12 Years a Slave (2013)

Those ain't daisies he's picking.

Those ain’t daisies he’s picking.

*

INTRODUCTION. I’ve been having some difficulty in trying to write this review. Understandably, as 12 Years a Slave is a difficult film – but a powerful one, all at once easy and challenging to encounter. It is certainly required viewing for those interested in cinema, history and the human narrative.

“I can speak of Slavery only so far as it came under my own observation – only so far as I have known and experienced it in my own person.” – Solomon Northup, 12 Years a Slave

STORY. I’ve taken the above quotation from Northup’s original classic: the true, written story of a free black man in 19th century USA who was unwittingly kidnapped and forced into slavery. The movie may have a lot to say about the societal characteristics of slavery but it is not historically encompassing, which sets it apart from films like Amistad. This story is a struggle for freedom in its most humane and realistic sense – it pulls no punches and strives to be unequivocally personal. Director Steve McQueen doesn’t even attempt to use linear chronology and allows the narrative to weave in and out of a central time line, interspersing Solomon’s present with his memories. 

Now. Will you need tissues? It’s difficult to say. I definitely did. 12 Years a Slave has been beautifully shot and depicted with compelling unsentimentally – none of those deliberate, Hollywood attempts to claw at our tear ducts. It refuses to compromise in the face of softer sensibilities, and the emotion we feel as an audience comes as a gradual catharsis that builds up into something intangibly ardent.

CHARACTERS. Regardless of what Italian movie posters or marketing agents may tell you, the protagonist of this film is (unmistakably) Solomon Northup. Portraying a man born and raised in the comforts afforded by his freedom, Ejiofor’s expressive performance almost reflects our own reactions to the horrors of slave trade – almost. One can hardly measure the utter distress and degradation of his twelve years against the two hours we spend in an air conditioned theater.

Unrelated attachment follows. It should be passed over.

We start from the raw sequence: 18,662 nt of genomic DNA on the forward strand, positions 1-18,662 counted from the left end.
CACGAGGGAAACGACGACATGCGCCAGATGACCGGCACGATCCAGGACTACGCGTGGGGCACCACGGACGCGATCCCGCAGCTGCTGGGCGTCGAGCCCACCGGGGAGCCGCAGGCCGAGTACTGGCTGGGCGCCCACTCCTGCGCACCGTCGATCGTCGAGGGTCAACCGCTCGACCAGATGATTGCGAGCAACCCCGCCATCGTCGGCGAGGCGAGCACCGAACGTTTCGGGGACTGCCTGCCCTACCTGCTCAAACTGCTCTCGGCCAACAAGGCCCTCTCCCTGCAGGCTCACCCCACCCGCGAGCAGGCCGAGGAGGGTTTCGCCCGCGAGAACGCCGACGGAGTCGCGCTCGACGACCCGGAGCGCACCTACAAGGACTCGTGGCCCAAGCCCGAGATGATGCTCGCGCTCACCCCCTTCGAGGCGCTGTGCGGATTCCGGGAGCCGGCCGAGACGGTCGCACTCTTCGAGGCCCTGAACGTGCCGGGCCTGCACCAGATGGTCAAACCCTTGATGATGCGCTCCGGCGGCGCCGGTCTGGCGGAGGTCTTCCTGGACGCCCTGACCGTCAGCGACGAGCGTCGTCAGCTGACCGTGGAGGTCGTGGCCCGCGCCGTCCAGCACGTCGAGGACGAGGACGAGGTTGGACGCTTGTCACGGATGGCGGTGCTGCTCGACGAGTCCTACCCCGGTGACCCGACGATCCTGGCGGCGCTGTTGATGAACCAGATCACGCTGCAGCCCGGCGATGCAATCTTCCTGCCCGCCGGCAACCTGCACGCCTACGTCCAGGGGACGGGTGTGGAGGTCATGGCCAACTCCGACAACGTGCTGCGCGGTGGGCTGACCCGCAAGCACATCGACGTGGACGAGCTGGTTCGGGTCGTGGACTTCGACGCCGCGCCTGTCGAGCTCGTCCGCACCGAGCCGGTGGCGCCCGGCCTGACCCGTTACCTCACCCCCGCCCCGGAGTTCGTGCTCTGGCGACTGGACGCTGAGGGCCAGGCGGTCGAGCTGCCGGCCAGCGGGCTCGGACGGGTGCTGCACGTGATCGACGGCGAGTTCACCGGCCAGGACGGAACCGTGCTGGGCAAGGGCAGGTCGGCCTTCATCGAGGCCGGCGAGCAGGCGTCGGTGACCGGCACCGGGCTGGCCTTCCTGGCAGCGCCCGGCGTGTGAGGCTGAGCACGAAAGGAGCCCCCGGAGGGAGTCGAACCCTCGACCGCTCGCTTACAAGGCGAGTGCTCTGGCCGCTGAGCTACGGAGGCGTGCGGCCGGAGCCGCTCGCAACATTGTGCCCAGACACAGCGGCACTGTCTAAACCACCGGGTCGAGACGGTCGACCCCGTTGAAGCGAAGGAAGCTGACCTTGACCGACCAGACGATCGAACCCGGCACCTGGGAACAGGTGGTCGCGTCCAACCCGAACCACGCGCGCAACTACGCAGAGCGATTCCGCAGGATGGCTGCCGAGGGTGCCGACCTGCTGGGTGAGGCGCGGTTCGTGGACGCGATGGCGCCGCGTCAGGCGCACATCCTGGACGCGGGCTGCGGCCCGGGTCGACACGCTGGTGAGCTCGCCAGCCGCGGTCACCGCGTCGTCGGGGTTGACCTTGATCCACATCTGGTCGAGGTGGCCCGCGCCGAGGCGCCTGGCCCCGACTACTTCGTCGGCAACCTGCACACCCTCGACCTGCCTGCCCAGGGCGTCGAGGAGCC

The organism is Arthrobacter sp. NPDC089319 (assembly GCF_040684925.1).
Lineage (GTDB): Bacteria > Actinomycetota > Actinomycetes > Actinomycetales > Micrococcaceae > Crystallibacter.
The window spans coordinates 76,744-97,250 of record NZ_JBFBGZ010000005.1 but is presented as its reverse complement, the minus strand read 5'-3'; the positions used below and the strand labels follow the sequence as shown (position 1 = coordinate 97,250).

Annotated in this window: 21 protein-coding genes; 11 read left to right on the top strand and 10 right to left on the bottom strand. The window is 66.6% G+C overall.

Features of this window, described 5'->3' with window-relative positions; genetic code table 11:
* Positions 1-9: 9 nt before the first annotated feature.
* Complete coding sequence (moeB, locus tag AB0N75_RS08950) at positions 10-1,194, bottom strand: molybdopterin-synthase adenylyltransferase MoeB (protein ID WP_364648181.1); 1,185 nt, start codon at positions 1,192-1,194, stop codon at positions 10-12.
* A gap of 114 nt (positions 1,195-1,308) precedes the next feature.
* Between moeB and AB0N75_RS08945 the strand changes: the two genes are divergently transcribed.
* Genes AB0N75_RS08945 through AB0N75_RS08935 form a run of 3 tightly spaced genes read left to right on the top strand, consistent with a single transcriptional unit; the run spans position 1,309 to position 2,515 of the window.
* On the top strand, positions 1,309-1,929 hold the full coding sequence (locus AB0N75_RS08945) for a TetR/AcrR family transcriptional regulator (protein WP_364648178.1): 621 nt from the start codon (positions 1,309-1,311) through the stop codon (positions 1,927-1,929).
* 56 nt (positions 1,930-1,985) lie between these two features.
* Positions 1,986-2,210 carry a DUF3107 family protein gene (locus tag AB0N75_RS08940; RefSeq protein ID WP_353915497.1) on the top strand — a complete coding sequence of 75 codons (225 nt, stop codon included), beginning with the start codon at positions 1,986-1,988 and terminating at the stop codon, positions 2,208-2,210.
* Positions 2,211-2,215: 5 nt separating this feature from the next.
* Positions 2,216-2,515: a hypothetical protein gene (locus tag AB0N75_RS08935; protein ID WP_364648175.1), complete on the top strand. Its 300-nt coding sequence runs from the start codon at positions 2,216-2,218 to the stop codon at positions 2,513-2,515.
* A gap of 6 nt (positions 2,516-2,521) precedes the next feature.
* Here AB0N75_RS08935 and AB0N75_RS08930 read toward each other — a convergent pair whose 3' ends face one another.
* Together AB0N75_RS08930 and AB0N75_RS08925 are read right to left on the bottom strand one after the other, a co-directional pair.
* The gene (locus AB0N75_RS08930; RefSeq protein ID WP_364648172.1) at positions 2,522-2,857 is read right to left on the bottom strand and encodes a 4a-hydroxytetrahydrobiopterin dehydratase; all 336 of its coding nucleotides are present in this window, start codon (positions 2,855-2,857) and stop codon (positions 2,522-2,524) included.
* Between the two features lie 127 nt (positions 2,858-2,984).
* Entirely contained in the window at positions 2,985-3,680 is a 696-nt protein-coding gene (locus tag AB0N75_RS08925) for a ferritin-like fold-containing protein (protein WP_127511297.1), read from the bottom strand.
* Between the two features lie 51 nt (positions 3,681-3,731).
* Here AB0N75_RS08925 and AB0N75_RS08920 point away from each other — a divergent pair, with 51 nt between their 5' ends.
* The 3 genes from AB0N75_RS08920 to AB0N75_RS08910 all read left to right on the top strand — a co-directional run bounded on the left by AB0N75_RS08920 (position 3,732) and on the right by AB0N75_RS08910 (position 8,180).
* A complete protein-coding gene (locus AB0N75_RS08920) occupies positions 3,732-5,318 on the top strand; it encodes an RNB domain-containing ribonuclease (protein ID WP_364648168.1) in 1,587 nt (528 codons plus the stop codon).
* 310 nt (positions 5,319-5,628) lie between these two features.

But that is something we’ve come to expect from stories of this nature – what came as a surprise, I’ll admit, was the humanization of slavers. I stand in great approbation of films that dabble in the grey area of villainy, which holds true to reality better than complete good or evil. The plantation owners and traders of 12 Years a Slave are human; they are impossible to dismiss as mindless, brutal fiends on account of their inherent complexity. This is more terrifying than it sounds.

CONCLUSION. If you are faint of heart then steel yourself for 12 Years a Slave. It is a masterpiece of beauty and candour; two intermingling elements that have practically become trademarks of McQueen’s productions.

N

CHARACTERS: 10/10
STORY: 8.5/10
REWATCH FACTOR: 8/10
OVERALL: 9.5/10
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